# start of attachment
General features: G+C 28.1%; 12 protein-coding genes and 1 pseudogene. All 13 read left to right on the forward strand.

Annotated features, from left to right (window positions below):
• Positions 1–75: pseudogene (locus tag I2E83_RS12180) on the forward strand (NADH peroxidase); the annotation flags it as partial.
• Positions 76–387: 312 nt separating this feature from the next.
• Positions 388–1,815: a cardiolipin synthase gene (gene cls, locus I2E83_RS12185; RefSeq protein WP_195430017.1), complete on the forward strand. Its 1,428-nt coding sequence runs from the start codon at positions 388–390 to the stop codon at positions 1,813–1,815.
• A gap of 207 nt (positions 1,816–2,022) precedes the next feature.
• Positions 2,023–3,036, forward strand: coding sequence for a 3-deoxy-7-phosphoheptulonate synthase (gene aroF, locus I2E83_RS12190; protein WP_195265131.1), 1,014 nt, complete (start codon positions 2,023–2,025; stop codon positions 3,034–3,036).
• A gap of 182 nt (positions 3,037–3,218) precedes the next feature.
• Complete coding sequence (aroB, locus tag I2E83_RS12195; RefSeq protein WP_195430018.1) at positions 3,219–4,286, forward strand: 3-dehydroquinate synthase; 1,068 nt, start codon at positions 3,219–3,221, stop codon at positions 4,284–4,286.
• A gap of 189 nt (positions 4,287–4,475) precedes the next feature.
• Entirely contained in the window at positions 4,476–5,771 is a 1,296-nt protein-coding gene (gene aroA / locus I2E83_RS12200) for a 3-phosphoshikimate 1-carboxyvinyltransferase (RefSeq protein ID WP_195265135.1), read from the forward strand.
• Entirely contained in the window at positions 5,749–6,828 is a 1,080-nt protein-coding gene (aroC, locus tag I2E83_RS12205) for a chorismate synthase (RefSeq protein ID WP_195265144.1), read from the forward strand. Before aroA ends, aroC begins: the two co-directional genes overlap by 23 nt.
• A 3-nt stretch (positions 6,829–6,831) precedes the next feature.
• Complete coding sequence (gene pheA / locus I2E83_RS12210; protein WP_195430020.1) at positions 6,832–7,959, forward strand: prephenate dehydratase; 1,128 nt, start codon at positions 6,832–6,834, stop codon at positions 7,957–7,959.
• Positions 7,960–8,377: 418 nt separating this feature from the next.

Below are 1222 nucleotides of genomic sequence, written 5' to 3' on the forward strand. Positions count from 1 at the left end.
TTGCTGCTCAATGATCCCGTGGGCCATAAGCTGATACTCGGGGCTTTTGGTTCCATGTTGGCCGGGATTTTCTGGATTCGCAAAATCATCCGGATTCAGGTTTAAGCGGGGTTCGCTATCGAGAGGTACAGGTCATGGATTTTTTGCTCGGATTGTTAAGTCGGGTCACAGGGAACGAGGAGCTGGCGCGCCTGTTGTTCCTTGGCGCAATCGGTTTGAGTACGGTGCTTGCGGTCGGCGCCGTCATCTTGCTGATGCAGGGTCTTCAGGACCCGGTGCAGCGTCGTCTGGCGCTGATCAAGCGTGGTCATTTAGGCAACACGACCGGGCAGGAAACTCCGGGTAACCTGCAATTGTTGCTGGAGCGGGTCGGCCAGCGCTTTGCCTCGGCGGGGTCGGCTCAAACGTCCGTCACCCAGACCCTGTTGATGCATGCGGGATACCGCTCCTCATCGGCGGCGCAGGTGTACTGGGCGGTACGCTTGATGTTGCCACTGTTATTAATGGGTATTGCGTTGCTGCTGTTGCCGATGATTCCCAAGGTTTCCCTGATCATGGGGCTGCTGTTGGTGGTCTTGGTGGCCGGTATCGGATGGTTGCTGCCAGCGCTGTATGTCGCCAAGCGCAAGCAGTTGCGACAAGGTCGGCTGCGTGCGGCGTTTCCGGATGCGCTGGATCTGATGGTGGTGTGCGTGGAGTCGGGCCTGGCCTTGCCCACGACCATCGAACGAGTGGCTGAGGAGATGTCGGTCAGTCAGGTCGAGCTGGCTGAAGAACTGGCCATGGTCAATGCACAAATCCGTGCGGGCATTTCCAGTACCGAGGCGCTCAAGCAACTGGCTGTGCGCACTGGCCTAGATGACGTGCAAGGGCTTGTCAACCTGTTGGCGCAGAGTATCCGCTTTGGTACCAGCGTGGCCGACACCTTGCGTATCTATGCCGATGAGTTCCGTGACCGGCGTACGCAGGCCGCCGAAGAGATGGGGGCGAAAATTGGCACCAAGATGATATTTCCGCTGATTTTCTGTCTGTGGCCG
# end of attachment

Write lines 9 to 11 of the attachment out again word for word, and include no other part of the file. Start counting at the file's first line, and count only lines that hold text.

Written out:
• Complete coding sequence (aroB, locus tag I2E83_RS12195; RefSeq protein WP_195430018.1) at positions 3,219–4,286, forward strand: 3-dehydroquinate synthase; 1,068 nt, start codon at positions 3,219–3,221, stop codon at positions 4,284–4,286.
• A gap of 189 nt (positions 4,287–4,475) precedes the next feature.
• Entirely contained in the window at positions 4,476–5,771 is a 1,296-nt protein-coding gene (gene aroA / locus I2E83_RS12200) for a 3-phosphoshikimate 1-carboxyvinyltransferase (RefSeq protein ID WP_195265135.1), read from the forward strand.